Skip to main content

Widespread heterogeneity in staple crop mineral concentration in Uganda partially driven by soil characteristics

Abstract

Calcium (Ca), iron (Fe), selenium (Se), and zinc (Zn) deficiencies are widespread in sub-Saharan Africa, with severe implications for human health. In Uganda, where the predominant diet depends heavily on plant-based staples, crop mineral concentration is an important component of dietary mineral intake. Studies assessing the risk of nutrient deficiency or the effectiveness of nutrient-focused interventions often estimate dietary mineral intake using food composition tables that are based on crops grown in developed countries. However, little is known about the actual nutritional content of crops grown in Uganda. Here, we document the Ca, Fe, Se, and Zn concentration of staple crops collected from Ugandan household farms. While median mineral concentrations were similar to those reported previously, variation in crop mineral concentration was high, particularly for Fe and Se. An ordinary least squares regression showed that some soil characteristics were correlated with crop mineral concentrations. Of these, soil pH was often positively associated with crop mineral concentration, while sand and organic carbon concentrations were negatively associated with several crop mineral concentrations. However, much of the variation in crop mineral content was not associated with the soil characteristics measured. Overall, our results suggest that extensive heterogeneity in staple crop mineral concentration in Uganda is likely due to a combination of edaphic characteristics and other variables. Because staple foods constitute a large portion of dietary mineral intake in Uganda and other developing countries, these results have implications for estimates of dietary mineral intake and the development of effective intervention strategies in such regions.

This is a preview of subscription content, access via your institution.

Fig. 1
Fig. 2
Fig. 3
Fig. 4
Fig. 5
Fig. 6
Fig. 7
Fig. 8
Fig. 9
Fig. 10
Fig. 11
Fig. 12
Fig. 13
Fig. 14

Notes

  1. 1.

    Based on food frequency data collected in Uganda (Bevis and Hestrin 2020), the median quantity of maize porridge consumed daily by young children is estimated to be 314 g. Maize porridge contains approximately 12% raw maize flour by weight, providing 38.47 g of maize flour per meal, or 115.42 g per day (Hotz et al. 2012a).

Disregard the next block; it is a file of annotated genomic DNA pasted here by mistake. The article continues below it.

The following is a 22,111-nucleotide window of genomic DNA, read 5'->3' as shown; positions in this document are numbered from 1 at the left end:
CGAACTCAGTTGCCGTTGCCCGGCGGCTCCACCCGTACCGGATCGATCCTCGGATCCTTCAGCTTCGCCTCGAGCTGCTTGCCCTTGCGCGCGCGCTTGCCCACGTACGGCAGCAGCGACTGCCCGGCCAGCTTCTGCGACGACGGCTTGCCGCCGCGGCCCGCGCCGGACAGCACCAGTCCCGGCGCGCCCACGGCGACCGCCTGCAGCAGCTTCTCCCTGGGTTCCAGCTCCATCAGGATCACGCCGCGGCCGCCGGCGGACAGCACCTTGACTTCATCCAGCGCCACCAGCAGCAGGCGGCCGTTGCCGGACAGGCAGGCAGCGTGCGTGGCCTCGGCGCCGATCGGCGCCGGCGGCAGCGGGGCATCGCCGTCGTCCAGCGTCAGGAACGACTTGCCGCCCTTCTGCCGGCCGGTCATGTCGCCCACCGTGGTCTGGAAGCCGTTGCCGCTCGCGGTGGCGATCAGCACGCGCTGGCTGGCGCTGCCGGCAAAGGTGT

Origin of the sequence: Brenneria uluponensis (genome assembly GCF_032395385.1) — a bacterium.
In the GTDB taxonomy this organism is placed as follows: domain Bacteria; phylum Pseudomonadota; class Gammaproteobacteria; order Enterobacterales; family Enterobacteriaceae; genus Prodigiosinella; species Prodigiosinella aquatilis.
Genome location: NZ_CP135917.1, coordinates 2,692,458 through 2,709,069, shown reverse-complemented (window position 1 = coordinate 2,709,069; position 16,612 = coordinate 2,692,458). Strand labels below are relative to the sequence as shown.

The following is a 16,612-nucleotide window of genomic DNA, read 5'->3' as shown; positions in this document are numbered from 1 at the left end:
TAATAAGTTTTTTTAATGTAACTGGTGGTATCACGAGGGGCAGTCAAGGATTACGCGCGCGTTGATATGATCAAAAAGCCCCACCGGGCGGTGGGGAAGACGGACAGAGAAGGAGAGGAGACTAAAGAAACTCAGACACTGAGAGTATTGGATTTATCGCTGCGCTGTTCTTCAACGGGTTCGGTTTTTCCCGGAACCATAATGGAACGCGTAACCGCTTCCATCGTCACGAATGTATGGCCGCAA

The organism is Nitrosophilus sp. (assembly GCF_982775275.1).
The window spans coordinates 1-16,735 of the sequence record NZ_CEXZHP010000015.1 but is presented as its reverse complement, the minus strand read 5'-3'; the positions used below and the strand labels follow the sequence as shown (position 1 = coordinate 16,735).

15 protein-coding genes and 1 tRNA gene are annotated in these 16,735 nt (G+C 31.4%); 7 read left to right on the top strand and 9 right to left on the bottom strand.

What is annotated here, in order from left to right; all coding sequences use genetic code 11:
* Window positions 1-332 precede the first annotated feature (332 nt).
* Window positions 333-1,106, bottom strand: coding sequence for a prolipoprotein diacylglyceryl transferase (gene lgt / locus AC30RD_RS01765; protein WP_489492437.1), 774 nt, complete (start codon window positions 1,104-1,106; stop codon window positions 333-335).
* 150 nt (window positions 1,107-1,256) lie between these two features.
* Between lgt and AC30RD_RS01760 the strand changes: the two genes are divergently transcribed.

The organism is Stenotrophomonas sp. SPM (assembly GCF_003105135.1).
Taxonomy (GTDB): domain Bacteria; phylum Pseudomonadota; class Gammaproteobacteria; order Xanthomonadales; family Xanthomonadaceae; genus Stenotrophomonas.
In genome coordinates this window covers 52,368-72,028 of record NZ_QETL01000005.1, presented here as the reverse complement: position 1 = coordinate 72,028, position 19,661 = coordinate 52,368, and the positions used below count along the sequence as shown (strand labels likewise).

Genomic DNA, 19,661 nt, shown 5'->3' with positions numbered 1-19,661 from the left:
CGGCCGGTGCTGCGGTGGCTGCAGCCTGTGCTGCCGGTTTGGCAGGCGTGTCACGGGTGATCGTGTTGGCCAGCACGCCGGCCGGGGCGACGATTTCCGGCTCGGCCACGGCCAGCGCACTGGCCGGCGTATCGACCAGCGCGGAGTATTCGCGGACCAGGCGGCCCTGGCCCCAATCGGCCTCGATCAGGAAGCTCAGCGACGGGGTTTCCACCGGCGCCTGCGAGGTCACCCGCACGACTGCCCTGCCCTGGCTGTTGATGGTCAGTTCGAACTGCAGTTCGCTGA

References

  1. Alloway, B. J. (2009). Soil factors associated with zinc deficiency in crops and humans. Environmental Geochemistry and Health, 31(5), 537–548.

    CAS  Google Scholar 

  2. Barrett, C. B., & Bevis, L. E. (2015). The micronutrient deficiencies challenge in African Food Systems. In D. E. Sahn (Ed.), The fight against hunger and malnutrition: The role of food, agriculture, and targeted policies (pp. 61–88). Oxford: Oxford University Press.

    Google Scholar 

  3. Bevis, L. E., Conrad, J. M., Barrett, C. B., & Gray, C. (2017). State-conditioned soil investment in rural Uganda. Research in Economics, 71(2), 254–281.

    Google Scholar 

  4. Bevis, L. E., & Hestrin, R. (2020). Variation in crop zinc concentration influences estimates of dietary Zn inadequacy. PlosONE, 15(7), e0234770. https://doi.org/10.1371/journal.pone.0234770.

    CAS  Article  Google Scholar 

  5. Bhutta, Z. A., Das, J. K., Rizvi, A., Gaffey, M. F., Walker, N., Horton, S., et al. (2013). Evidence-based interventions for improvement of maternal and child nutrition: What can be done and at what cost? The Lancet, 382(9890), 452–477.

    Google Scholar 

  6. Black, R. E., Victora, C. G., Walker, S. P., Bhutta, Z. A., Christian, P., De Onis, M., et al. (2013). Maternal and child undernutrition and overweight in low-income and middle-income countries. The Lancet, 382(9890), 427–451.

    Google Scholar 

  7. Bouis, H. E., & Saltzman, A. (2017). Improving nutrition through biofortification: A review of evidence from HarvestPlus, 2003 through 2016. Global Food Security, 12, 49–58.

    Google Scholar 

  8. Bouyoucos, G. J. (1936). Directions for making mechanical analyses of soils by the hydrometer method. Soil Science, 42(3), 225–230.

    CAS  Google Scholar